Terror has once again struck in Turkey. Tuesday's coordinated attack by three suicide gunmen at Istanbul's Ataturk Airport killed 44 people and injured around 240. It was the latest in a string of terror attack in Turkey in the past year, and a worrying demonstration of the country's deepening security crisis.

No group has taken responsibility for the attack, but the Turkish government has blamed ISIS. Indeed, all indications point to ISIS. The method (storming the airport and opening fire before detonating suicide vests) resembled the 22 March attack in Brussels.

The attack occurred the day before the second anniversary of the group's declaration of a 'caliphate' in Syria. The attackers also hit during Ramadan, and followed a call by the group's spokesman for sympathisers to attack Western targets during the Muslim holy month wherever possible. Last year, Turkish President Recep Tayyip Erdogan was featured on the cover of ISIS's 'Dabiq' magazine.

The attack also came as ISIS continues to suffer serious military setbacks in Syria and Iraq, and serves as a clear sign of things to come. The group may now opt to display its strength and reach through terror attacks on soft targets internationally, rather than on the immediate battlefield.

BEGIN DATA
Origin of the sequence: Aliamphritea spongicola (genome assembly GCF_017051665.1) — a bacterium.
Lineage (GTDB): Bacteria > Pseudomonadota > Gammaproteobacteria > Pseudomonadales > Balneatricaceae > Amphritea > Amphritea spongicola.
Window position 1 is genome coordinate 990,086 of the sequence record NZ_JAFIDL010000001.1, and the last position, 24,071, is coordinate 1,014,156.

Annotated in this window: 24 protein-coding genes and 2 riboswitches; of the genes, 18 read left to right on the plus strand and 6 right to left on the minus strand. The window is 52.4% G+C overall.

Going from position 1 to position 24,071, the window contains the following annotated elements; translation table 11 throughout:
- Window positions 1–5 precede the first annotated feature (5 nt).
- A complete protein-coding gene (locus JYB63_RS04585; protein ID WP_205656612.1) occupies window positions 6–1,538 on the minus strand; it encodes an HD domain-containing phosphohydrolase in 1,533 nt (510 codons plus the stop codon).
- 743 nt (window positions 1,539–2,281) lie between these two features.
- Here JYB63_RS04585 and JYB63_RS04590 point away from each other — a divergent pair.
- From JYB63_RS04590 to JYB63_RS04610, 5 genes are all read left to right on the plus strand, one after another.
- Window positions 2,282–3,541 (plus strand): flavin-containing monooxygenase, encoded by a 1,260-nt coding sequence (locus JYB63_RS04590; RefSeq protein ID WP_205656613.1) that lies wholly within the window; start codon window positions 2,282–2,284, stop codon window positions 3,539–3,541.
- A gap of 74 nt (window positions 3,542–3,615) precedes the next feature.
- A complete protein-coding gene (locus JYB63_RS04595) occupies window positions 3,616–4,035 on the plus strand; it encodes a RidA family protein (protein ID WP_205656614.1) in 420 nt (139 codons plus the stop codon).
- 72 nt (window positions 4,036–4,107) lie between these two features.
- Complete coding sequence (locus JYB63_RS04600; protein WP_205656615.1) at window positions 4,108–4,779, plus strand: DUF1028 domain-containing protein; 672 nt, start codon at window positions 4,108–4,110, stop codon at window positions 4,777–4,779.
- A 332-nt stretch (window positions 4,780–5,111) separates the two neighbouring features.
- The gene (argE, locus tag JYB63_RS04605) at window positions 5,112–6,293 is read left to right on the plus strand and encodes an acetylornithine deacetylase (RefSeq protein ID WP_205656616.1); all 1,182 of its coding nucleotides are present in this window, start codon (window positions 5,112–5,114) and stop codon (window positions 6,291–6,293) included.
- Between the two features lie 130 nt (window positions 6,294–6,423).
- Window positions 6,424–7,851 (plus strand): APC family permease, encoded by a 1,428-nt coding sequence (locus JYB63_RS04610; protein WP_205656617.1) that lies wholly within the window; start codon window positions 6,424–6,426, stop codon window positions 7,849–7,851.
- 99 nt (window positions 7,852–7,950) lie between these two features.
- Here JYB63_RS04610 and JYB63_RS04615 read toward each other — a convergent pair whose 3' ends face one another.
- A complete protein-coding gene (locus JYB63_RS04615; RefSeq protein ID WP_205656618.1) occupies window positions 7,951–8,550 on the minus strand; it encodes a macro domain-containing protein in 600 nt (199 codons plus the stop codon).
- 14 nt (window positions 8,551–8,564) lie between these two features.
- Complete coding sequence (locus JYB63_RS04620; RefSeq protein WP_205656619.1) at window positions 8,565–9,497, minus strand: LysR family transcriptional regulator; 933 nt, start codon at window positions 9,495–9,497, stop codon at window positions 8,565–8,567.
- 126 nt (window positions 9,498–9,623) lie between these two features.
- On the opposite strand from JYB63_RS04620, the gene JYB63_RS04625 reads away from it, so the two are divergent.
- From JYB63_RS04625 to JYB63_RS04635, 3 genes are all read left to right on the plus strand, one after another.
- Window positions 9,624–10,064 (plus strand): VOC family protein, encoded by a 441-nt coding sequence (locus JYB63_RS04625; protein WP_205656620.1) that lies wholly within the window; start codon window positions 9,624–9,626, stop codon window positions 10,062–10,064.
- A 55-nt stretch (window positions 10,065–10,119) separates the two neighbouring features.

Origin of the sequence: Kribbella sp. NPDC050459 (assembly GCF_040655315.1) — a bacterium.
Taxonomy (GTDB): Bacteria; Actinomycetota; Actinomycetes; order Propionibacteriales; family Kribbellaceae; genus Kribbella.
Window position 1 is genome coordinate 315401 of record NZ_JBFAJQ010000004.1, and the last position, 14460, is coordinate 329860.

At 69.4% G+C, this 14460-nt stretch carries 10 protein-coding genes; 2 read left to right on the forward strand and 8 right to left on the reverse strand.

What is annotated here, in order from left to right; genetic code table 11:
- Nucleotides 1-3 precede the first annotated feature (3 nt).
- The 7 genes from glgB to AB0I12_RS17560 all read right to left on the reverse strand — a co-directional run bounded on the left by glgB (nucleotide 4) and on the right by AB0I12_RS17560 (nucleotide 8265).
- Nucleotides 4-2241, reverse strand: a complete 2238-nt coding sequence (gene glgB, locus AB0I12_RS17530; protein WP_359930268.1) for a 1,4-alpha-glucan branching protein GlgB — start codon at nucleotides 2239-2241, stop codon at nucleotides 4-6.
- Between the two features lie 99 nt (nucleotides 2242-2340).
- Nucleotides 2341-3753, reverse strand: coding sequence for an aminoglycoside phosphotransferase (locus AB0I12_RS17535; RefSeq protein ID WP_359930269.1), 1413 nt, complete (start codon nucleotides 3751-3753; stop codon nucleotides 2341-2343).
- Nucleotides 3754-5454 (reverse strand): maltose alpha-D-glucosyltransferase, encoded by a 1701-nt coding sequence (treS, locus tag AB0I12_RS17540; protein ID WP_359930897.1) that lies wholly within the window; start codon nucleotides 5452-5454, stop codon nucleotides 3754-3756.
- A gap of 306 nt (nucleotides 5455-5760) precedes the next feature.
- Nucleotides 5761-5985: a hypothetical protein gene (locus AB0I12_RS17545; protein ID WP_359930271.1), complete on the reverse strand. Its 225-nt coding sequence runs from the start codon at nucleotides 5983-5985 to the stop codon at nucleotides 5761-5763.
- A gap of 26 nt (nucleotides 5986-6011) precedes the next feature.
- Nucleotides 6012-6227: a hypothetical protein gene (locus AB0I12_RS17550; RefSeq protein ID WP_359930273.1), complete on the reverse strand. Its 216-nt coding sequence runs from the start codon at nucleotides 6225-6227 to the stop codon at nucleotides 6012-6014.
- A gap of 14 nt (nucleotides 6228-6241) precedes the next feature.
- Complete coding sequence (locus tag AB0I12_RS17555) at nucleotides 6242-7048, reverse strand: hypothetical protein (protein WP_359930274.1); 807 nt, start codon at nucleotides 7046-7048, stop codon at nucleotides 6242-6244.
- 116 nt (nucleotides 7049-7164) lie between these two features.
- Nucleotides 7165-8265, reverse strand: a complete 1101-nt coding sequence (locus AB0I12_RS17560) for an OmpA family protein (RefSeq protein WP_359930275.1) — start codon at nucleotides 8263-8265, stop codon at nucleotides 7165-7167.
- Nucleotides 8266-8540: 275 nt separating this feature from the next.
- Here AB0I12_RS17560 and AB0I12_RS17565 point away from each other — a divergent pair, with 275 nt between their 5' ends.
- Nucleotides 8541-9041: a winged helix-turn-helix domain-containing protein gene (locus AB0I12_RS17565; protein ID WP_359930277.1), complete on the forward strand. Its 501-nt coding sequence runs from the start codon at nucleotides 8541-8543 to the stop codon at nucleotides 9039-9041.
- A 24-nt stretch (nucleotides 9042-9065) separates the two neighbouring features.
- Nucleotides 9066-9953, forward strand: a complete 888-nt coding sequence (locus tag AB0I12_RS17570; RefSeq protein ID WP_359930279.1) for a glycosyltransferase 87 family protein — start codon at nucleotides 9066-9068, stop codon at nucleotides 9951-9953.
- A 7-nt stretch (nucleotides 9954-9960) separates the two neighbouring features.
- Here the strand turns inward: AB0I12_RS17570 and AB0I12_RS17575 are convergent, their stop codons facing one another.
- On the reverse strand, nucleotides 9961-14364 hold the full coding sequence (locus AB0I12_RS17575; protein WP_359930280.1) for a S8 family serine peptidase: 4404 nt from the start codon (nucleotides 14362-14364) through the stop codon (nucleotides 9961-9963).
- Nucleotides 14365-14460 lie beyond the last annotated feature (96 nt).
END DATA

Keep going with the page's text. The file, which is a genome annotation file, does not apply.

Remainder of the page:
Lastly, the attack also coincided with Turkey resuming diplomatic relations with Israel following the 2013 Gaza flotilla crisis, as well as with Russia, following the fallout from Turkey downing a Russian jet close to its border with Syria.

But although the evidence in this case points to ISIS, in a sign of just how tenuous Turkey's situation has become, such an attack could also easily have been conducted by separatists from the Kurdistan Freedom Falcons (TAK). After a precarious ceasefire unravelled last July, the TAK has carried out a spate of attacks (mostly against military targets) that have killed dozens as Turkey has ramped up its military campaign in Kurdish enclaves in the south-east of the country and as a precarious peace process with the Kurds unravelled.

The attack on Istanbul's airport has laid bare President Erdogan's hubris when it comes to the Kurdish issue. Turkey has consistently described the Kurds as the primary threat over ISIS. Since the latest attack, this characterisation no longer flies. Erdogan's ambivalence about ISIS also gives weight to accusations that Turkey is indirectly supporting ISIS by thwarting efforts by Kurdish militias to combat the jihadis.

Civilians have paid the price in blood for this myopic view of the conflict. And as ISIS increasingly turns its sights to once hospitable Turkey, Erdogan will be forced to adjust. Turkey now needs to be seen to be cracking down on jihadi networks and cells that have been allowed to proliferate inside Turkey. The country's security apparatus needs to be seen to be addressing the real and immediate threat ISIS presents. 

If not, Erdogan risks a further backlash over the perception that he himself is to blame for the economic hit the country will face in declining tourist dollars, or worse, that he has blood on his hands.

Photo: Anadolu Agency